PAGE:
Chicago | Reuters — Chicago Mercantile Exchange cattle futures rose on Thursday for a fifth straight session, buoyed by higher wholesale beef prices and technical buying including short-covering, traders said.
Retailers are buying beef to feature during the second half of the month, when consumers may have paid off year-end holiday debt and have more to spend. Choice-grade wholesale beef prices rose 39 cents, to $205.69/cwt (all figures US$).
Cash cattle prices could draw support this week from respectable packer profits, along with week-over-week cattle weight slippage due to colder weather in the Plains that slows animal weight gains, making cattle less available to packers.
However, market bears noted that the spectre of increased cattle supplies ahead may limit how much packers pay in the near term.
CME February live cattle futures finished up 0.975 cent/lb. at 121.95 cents after nearing chart resistance at the contract’s 50-day moving average. April ended up 0.7 cent at 123.475 cents.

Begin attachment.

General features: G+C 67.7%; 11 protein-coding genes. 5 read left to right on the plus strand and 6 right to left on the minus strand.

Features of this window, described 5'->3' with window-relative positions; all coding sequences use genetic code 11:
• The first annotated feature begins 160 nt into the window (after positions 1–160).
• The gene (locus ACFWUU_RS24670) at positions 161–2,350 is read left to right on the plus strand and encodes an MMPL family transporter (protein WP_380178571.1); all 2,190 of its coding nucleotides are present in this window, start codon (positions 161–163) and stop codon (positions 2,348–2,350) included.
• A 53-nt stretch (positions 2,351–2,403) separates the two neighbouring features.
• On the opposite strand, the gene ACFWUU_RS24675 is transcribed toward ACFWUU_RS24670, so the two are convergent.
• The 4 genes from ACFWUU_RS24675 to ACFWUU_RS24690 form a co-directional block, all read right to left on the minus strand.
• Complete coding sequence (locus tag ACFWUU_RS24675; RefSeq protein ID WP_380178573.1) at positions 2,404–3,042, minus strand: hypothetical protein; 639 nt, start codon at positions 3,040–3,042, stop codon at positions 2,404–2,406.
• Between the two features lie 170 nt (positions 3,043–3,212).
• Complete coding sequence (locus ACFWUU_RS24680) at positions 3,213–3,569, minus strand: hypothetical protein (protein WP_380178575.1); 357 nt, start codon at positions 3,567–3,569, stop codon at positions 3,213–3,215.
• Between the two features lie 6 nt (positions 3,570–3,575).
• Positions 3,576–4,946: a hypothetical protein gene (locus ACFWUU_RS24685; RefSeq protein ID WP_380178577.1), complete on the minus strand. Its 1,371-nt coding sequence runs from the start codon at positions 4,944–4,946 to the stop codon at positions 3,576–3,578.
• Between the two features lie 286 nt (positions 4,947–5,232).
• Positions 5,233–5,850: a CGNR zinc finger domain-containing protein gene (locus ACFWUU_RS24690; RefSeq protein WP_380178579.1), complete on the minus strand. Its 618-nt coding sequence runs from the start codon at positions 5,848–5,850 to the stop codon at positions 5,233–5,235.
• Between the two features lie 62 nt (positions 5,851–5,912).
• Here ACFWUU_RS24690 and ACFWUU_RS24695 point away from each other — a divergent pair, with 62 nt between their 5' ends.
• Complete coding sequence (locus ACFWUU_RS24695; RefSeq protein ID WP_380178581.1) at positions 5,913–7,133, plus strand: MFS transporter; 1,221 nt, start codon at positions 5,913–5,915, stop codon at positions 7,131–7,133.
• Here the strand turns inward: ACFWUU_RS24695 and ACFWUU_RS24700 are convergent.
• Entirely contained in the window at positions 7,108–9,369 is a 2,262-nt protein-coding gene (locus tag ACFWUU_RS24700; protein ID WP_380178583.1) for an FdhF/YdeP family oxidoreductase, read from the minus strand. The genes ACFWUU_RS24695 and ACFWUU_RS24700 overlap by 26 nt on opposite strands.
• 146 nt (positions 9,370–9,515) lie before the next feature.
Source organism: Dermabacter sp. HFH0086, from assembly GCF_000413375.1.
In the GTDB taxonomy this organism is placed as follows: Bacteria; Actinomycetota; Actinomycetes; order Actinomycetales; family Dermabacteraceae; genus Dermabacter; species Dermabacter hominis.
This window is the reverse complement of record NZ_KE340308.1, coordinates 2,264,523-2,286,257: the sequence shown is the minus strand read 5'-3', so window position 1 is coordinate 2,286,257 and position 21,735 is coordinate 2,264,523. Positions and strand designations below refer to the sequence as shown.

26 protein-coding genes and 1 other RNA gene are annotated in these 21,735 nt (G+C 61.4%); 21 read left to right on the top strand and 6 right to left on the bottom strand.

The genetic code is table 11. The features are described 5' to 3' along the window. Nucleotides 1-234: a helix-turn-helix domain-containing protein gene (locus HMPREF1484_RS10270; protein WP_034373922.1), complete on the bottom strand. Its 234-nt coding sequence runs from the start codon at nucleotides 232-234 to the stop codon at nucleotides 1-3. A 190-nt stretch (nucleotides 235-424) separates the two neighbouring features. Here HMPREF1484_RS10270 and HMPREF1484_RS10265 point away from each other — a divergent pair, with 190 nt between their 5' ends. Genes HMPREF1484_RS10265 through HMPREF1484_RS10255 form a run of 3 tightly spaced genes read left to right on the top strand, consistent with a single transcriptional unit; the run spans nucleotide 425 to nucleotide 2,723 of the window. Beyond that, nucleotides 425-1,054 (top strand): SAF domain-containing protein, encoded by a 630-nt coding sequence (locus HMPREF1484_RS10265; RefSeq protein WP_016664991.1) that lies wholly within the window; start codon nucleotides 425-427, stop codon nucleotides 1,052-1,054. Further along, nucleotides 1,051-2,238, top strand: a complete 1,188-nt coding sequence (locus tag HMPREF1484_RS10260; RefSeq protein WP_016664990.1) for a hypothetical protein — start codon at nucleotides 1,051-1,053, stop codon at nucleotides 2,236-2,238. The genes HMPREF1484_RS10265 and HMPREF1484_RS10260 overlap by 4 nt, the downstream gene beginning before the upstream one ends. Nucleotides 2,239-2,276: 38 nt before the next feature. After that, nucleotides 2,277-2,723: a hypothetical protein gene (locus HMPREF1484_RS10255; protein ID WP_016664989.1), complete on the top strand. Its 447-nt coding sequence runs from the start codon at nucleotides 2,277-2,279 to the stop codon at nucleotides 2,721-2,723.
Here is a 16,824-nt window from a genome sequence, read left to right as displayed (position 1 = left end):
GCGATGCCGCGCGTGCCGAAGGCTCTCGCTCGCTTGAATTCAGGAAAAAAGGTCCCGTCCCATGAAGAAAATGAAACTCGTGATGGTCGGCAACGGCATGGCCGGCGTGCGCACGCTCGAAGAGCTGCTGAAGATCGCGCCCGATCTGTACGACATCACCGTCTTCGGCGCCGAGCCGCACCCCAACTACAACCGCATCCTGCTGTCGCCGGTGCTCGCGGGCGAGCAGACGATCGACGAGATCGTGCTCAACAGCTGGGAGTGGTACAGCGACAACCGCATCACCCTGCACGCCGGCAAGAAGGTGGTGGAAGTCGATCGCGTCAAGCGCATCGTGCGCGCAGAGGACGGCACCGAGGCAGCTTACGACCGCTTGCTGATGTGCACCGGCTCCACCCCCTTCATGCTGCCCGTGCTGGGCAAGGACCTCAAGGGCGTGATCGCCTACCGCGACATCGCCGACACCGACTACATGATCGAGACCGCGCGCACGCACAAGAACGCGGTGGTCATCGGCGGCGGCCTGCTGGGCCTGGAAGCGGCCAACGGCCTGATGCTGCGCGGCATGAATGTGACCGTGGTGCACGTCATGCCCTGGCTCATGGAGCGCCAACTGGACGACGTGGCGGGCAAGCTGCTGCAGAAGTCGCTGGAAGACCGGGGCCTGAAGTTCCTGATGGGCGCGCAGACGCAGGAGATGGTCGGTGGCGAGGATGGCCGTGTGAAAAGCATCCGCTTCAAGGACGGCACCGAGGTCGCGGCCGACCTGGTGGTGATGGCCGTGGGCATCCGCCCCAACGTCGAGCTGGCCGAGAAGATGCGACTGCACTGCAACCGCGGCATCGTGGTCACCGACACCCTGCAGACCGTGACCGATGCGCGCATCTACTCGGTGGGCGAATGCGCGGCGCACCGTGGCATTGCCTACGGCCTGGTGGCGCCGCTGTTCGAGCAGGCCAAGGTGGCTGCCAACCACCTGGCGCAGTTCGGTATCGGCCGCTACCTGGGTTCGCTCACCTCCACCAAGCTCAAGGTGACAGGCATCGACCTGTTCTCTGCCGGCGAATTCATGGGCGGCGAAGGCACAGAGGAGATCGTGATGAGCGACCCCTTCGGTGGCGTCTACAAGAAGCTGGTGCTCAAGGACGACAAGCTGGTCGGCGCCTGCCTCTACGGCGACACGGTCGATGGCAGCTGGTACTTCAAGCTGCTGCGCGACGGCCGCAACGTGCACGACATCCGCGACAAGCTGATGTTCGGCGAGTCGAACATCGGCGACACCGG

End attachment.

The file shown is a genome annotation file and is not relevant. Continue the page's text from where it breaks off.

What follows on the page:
Buy-stops and higher live cattle futures boosted CME feeder cattle. Most-active March feeder cattle closed 1.2 cents/lb. higher at 147.175 cents.
Lean hog futures rise
CME hogs ended firmer, rallying from early declines on short-covering and buy-stops, traders said.
Packers paid less for hogs in order to improve their margins. Lean hogs in the top cash market of Iowa and southern Minnesota were down 75 cents/cwt from a day earlier, according to U.S. Department of Agriculture data.
But a blast of cold air earlier this week forced some Midwest farmers to keep swine buildings closed an effort to retain heat, tightening supplies for packers. And icy conditions in the eastern U.S. disrupted the flow of livestock to packing plants.
February hogs settled up 0.325 cent/lb. at 73.05 cents. April ended 0.375 cent higher at 75.9 cents.
— Julie Ingwersen is a commodities correspondent for Reuters in Chicago; additional reporting by Theopolis Waters.Tagged beef prices, cattle futures, closing markets, CME, feeder cattle, hog futures, lean hog, live cattle